“I can’t imagine in what position the hospital has to make this decision, and I know they provide a great service to our community outside of that, but honestly, I don’t know where these clients are going to go,” she said. said. “I know there are other places, but from what I hear, they’re full. Honestly, I don’t know what this is going to mean.

Blount Memorial Senior Director of Communications Josh West confirmed in an email to the Daily Times that COVID played a role in the decision to stop admissions to its inpatient, intensive ambulatory care and emergency programs. partial hospitalization. COVID protocols and a weak census, he said, mean admissions “have been suspended and restarted several times since March 2020,” but throughout that time hospital staff have worked to bring patients Behavioral health clients get the help they need – and will continue to get it, he added.

“Volunteer patients who present to the emergency department will be assessed, and we will recommend and help them get the appropriate level of care they need,” he wrote. “The only difference is that the Blount Memorial inpatient unit would not be available as a resource. However, with the reallocation of resources, the hospital anticipates having the capacity to see more outpatients who require psychiatric services.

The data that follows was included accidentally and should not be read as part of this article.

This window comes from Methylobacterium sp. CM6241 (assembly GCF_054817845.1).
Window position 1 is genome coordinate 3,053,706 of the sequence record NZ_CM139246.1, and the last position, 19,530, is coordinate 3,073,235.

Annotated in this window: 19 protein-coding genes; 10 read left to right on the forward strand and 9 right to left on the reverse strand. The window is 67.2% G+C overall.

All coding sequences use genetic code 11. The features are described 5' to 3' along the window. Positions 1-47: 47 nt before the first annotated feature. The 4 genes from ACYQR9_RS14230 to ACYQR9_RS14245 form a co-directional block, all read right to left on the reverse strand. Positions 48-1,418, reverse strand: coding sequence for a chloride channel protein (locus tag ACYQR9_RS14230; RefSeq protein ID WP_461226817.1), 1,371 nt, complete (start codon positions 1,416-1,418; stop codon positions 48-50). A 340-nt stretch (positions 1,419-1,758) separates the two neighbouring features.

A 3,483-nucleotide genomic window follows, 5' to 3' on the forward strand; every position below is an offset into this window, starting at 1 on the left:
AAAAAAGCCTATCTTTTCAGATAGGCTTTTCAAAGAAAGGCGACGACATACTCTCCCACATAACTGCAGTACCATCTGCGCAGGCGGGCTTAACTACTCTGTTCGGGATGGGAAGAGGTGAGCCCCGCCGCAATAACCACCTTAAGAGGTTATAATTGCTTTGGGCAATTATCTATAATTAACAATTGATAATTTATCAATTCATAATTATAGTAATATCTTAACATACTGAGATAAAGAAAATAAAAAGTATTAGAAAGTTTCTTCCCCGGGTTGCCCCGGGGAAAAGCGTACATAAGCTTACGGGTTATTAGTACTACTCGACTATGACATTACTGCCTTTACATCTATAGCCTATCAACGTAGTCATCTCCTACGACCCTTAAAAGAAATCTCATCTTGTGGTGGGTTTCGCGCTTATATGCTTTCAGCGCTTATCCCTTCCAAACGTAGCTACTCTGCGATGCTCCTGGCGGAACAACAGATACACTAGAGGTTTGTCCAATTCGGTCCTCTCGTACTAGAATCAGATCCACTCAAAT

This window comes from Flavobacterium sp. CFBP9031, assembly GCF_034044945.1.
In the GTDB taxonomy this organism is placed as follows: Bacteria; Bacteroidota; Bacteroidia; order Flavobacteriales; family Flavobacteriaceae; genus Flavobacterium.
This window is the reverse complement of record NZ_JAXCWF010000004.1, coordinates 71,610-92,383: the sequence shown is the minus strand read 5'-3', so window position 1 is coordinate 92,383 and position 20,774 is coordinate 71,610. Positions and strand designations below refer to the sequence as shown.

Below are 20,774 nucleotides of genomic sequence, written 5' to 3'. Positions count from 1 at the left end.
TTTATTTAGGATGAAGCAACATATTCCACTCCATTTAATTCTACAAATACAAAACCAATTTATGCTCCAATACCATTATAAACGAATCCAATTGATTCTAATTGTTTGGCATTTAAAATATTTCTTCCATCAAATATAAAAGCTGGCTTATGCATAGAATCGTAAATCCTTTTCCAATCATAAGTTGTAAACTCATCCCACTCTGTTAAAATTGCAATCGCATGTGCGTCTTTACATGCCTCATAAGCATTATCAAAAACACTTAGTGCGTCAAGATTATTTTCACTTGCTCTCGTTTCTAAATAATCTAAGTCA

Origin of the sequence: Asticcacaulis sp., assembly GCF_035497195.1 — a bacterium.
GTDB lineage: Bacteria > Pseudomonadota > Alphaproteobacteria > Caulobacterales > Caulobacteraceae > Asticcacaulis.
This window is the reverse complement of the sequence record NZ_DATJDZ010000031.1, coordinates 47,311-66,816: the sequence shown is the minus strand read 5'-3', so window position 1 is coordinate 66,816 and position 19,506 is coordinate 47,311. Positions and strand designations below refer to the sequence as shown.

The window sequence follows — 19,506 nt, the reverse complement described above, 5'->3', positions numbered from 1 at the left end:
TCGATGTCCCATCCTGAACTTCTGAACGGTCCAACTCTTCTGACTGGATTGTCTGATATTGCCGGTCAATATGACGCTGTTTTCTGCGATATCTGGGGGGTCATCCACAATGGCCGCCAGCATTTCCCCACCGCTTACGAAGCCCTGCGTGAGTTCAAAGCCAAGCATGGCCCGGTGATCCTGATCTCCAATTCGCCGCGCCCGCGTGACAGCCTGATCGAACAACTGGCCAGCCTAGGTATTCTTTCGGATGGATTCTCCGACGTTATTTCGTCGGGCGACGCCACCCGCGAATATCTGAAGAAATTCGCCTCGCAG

“Each person is always treated individually. We will continue to treat and / or stabilize each patient based on the care they need, ”said West.

What that looks like remains to be seen, however, and for local mental health advocates, such uncertainty is troubling. Trish Lockard, a Maryville resident who runs her own writing and publishing business and chaired the NAMI Maryville Steering Committee for several years, knows firsthand how valuable 3E was as a mental health resource. Several years ago, she said, a family member with an anxiety disorder spent six weeks in the unit’s partial inpatient program, and it was life changing.

“It really had an extremely positive impact in his life,” Lockard said. “He felt very supported and understood, and he bonded well with the young woman who was his social worker. He had one-on-one meetings with her several times a week, group therapy, classes, homework, and he had to keep a therapy journal.

“Based on that experience, I would say this program has been invaluable. I only told him recently that the program was no longer there, and he said, “If I needed to go to some kind of program, where would I go now?” And I said, ‘I’m not really sure.’ I guess Peninsula (hospital, in Louisville)? I don’t know what other similar programs are available. I feel like this has left a huge void in the services available to people with a mental health diagnosis in Blount County.

Steve Wildsmith was editor and writer for The Daily Times for almost 17 years and continues to work as a freelance on entertainment-related topics, local performances, and East Tennessee artists. Contact him at [email protected]